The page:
Although the overall narrative of growing diagnostic progress over the DSM era is, at best, questionable, the DSM-5 did take some steps to distinguish mental disorders from other conditions better. One was replacing the former little-used Axis IV, psychosocial and environmental problems, with a new chapter on other conditions that may focus on clinical attention. The DSM-5 forthrightly states, “The conditions and problems listed in this chapter are not mental disorders.”72 They encompass relational difficulties; abuse and neglect; and educational, occupational, housing, legal, and economic problems. Including a wide range of psychosocial, personal, and environmental difficulties that are explicitly not mental disorders could help clarify the hazy boundaries between mental disorders and contextually appropriate distress that characterized previous manuals.
The DSM-5 also took steps to incorporate cultural differences in symptomatic expressions into account. It includes a whole chapter on cultural formulation based on the idea that “understanding the cultural context of the illness experience is essential for effective diagnostic assessment and clinical management.” Many of its particular criteria sets note these differences. For example, GAD symptoms can present somatically in some cultures and cognitively in others. In schizophrenia, “ideas that appear to be delusional in one culture (e.g., witchcraft) may be commonly held in another. In some cultures, visual or auditory hallucinations with religious content (e.g., hearing God’s voice) are a normal part of religious experience.”73 Overall, the latest manual is more attentive to errors resulting from mistaking cultural differences with mental disorders. Still, future DSMs will continue to face challenges in distinguishing psychiatric dysfunctions from contextually and culturally explicable responses and social deviance.
The DSM’s evolution reveals the huge and possibly unresolvable difficulties in defining mental disorders. At first, the manual’s developers bet that combining organic conditions found in asylums with a psychodynamic model that captured the problems of outpatients was sufficient to meet psychiatry’s diagnostic needs. Next, they embraced a medical model that assumed a basic resemblance between mental and physical disorders but refrained from theoretical speculations about their causes. The DSM-5 unsuccessfully tried to adopt the statistical techniques and dimensional measurements of psychological research to define its conditions. The latest, as yet totally unrealized, efforts assume that neuroscientific research will point the manual in a more brain-based direction. Whether the research domain criteria, the NIMH’s ambitious new diagnostic system grounded in neural circuitry, will succeed is far from assured at present.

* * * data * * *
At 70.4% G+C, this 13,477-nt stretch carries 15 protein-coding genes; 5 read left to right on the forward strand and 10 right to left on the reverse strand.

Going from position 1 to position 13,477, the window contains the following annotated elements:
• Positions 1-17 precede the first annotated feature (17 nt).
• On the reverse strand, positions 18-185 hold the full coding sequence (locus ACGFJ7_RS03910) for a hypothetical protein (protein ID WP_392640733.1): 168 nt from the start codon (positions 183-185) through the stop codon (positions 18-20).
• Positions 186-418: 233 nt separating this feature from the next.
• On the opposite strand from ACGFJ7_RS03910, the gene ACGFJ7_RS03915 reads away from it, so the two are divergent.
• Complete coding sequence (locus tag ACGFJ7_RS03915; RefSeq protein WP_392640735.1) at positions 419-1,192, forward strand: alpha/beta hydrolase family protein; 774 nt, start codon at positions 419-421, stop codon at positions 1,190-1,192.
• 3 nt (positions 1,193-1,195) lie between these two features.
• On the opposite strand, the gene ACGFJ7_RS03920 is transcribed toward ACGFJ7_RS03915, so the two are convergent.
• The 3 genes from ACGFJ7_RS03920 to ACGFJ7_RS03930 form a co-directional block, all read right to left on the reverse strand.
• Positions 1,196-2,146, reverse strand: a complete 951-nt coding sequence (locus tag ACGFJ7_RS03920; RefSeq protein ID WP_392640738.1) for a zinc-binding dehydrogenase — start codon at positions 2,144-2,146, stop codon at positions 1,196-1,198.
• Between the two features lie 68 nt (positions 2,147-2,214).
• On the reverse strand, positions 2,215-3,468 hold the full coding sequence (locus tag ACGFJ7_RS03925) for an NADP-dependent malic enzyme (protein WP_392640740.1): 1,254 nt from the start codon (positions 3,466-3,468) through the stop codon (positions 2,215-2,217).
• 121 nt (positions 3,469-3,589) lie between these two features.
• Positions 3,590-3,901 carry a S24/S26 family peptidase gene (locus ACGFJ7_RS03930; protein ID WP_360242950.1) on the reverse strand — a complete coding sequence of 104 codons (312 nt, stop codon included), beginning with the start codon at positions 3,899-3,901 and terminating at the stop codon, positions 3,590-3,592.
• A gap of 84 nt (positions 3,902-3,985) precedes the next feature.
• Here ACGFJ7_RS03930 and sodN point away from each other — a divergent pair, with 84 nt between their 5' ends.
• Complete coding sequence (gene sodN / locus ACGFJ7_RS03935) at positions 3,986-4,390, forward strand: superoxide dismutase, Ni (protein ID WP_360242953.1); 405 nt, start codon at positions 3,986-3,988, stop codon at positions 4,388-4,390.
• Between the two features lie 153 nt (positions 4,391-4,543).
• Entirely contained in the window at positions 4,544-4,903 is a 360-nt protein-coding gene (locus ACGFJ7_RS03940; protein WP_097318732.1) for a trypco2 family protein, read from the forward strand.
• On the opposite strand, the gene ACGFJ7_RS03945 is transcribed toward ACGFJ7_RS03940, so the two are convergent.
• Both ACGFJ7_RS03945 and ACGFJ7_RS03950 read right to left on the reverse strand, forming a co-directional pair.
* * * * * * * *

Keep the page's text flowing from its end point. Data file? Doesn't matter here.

The current DSM contains 22 general classes and nearly 300 specific diagnoses. Yet perhaps the most striking finding from neuroscientific research is that the hundreds of DSM diagnoses reflect variations on a small number of general processes that are loosely related to internalized, externalized, and psychotic disorders.74
However, a DSM organized around just three classes would be professionally unthinkable: such a system would have no medical authority. The lack of alternatives to using external symptoms as the basis for diagnosis ensures that future DSMs are unlikely to result in fundamental breakthroughs in understanding and treating mental disorders.
The DSM-5 process sunk the credibility of the manual to levels not seen since the 1970s. Critics were not the vociferous anti-psychiatrists who objected to earlier versions but eminent figures within the profession, including Spitzer and Frances, the chairs of earlier DSM revisions, and former NIMH directors Steven Hyman and Thomas Insel. The leaders of the DSM-5 Task Force themselves vigorously critiqued the manual. Only after their efforts at paradigm change failed did they revert to defending the extant diagnostic system. The major guardians of the classification were clinicians who were skeptical about the DSM’s validity but required its diagnoses for practical purposes. Will it be possible to resurrect the DSM enterprise?
The DSM-III era seems to be over: researchers no longer respect the symptom-based DSM entities and seek neuroscientific alternatives such as the RDoC. On the opposite direction, calls arise to return to the era when psychiatry focused on personal history and interpersonal connections. One group of British psychiatrists calls for junking the DSM system because what they call “good practice in psychiatry primarily involves engagement with the non-technical dimensions of our work such as relationships, meanings, and values.”75
Despite continuing frustrations over establishing a valid diagnostic classification, the DSM won’t be replaced anytime soon. Patients require their diagnoses to obtain treatment, and many other factors determine eligibility. The current DSM fulfills psychiatry’s need for professional legitimacy; all medical specialties require specific diagnoses. Despite these advantages, the DSM system will persist for years because its diagnostic entities are closely intertwined with too many interests to give up.
Observable symptoms persist in defining the DSM diagnoses, a situation that general medicine surmounted more than a century ago. The chemical and physical operations of the brain have yet to provide clues that may unravel the mysteries of human consciousness and its distortions. Mental disorders could require understandings that cannot be completely removed from personal life experiences. The future of the DSM is clearly at a crossroads, but the path it should take has no roadmap.
Footnotes upon request by writing to email@example.com